• ITVI.USA
    15,909.400
    -330.930
    -2%
  • OTLT.USA
    2.776
    0.014
    0.5%
  • OTRI.USA
    21.610
    -0.170
    -0.8%
  • OTVI.USA
    15,915.300
    -318.010
    -2%
  • TSTOPVRPM.ATLPHL
    3.520
    0.380
    12.1%
  • TSTOPVRPM.CHIATL
    2.960
    -0.660
    -18.2%
  • TSTOPVRPM.DALLAX
    1.610
    0.250
    18.4%
  • TSTOPVRPM.LAXDAL
    3.340
    -0.130
    -3.7%
  • TSTOPVRPM.PHLCHI
    2.100
    -0.250
    -10.6%
  • TSTOPVRPM.LAXSEA
    3.860
    -0.220
    -5.4%
  • WAIT.USA
    126.000
    -2.000
    -1.6%
  • ITVI.USA
    15,909.400
    -330.930
    -2%
  • OTLT.USA
    2.776
    0.014
    0.5%
  • OTRI.USA
    21.610
    -0.170
    -0.8%
  • OTVI.USA
    15,915.300
    -318.010
    -2%
  • TSTOPVRPM.ATLPHL
    3.520
    0.380
    12.1%
  • TSTOPVRPM.CHIATL
    2.960
    -0.660
    -18.2%
  • TSTOPVRPM.DALLAX
    1.610
    0.250
    18.4%
  • TSTOPVRPM.LAXDAL
    3.340
    -0.130
    -3.7%
  • TSTOPVRPM.PHLCHI
    2.100
    -0.250
    -10.6%
  • TSTOPVRPM.LAXSEA
    3.860
    -0.220
    -5.4%
  • WAIT.USA
    126.000
    -2.000
    -1.6%
American Shipper

Long Beach to offer vessel incentives for emission technology tests

Companies that volunteer to hook up their vessels to special scrubbers while in port could be eligible for reduced fees.

   The Port of Long Beach is offering to waive dockage fees for vessel operators who partner in testing an alternative emission-control technology for ships at berth.
   The Board of Harbor Commissioners approved the new incentive on Tuesday, which will be applied to about 40 vessel calls during the next two years, according to the port authority.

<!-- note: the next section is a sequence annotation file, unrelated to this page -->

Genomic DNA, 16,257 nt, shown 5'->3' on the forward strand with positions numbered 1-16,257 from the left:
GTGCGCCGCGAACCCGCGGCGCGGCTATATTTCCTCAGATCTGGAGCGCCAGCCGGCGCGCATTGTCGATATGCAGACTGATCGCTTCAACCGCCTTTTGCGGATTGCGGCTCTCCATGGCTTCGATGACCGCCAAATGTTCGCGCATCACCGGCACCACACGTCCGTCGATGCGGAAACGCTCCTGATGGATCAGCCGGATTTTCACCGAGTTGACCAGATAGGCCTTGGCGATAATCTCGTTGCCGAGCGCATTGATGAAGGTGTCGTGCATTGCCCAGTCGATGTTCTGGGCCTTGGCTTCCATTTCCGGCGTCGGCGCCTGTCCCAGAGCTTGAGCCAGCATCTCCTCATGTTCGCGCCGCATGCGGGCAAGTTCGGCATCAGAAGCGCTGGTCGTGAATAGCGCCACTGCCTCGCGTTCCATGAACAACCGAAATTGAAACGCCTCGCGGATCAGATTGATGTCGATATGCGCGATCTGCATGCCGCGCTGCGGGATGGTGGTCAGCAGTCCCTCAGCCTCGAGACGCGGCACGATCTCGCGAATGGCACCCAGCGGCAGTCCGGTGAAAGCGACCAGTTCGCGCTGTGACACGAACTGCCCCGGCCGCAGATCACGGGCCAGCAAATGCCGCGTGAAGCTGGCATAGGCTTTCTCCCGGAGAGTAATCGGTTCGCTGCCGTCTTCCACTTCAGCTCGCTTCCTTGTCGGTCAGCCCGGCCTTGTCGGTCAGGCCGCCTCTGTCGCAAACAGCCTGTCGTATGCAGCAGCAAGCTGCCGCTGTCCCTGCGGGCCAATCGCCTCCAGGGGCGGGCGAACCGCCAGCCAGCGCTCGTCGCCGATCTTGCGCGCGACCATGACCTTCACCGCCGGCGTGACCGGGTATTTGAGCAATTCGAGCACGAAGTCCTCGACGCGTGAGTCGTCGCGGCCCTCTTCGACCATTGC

The barge-mounted Advanced Maritime Emission Control System (AMECS) from locally based Advanced Cleanup Technology Inc. is designed to capture engine emissions at the smoke stack through a direct connection to the exhaust outlets, and funnels the soot and gases to an after-treatment device. California regulators are still waiting for more test data before determining whether to approve it as an alternative to electric shore power. In January, a new law went into effect in California requiring container and refrigerated cargo ships, as well as cruise ships to reduce emissions from running auxiliary diesel engines while in port. The default solution for powering ship systems while at berth is electric shore power. Ports must have half of vessels in these categories hook up to shore power and shipping lines must have half their fleets comply. By 2017, the bar rises to 70 percent of each fleet that must use shore power.
   The Port of Long Beach alone has invested $200 million to install shore power substations at its terminals and vessel operators have spent millions of their own retrofitting ships with the requisite cabling and electric equipment, or adding it to new builds.
   Some experts and shipping line executives believe AMECS is a cheaper way to achieve state and port clean-air requirements. But the Long Beach Port Authority suggested in a statement that it views the new system as a way to control emissions at berth when the shore power option is not feasible. Many non-container vessels do not fall under the state’s emission-control rules, but the Port of Long Beach has its own green initiatives to reduce smog and be a better neighbor to local communities that suffer the health effects of concentrated diesel emissions. AMECS would also enable the port to reduce emissions from small containerships that make irregular visits and whose owners are not likely to invest in expensive retrofits.
   AMECS has undergone testing on several vessels at the port in recent months. A 115-high tower on the barge connects ducting to the vent pipes in the smoke stacks and sucks the particulate matter and gases through special filters and a catalytic converter. 
   The alternative emissions technology was featured in the September American Shipper story, “Shore power disruptor?,” which this week won the  London-based Seahorse Club’s 2014 journalism award for environmental reporting.

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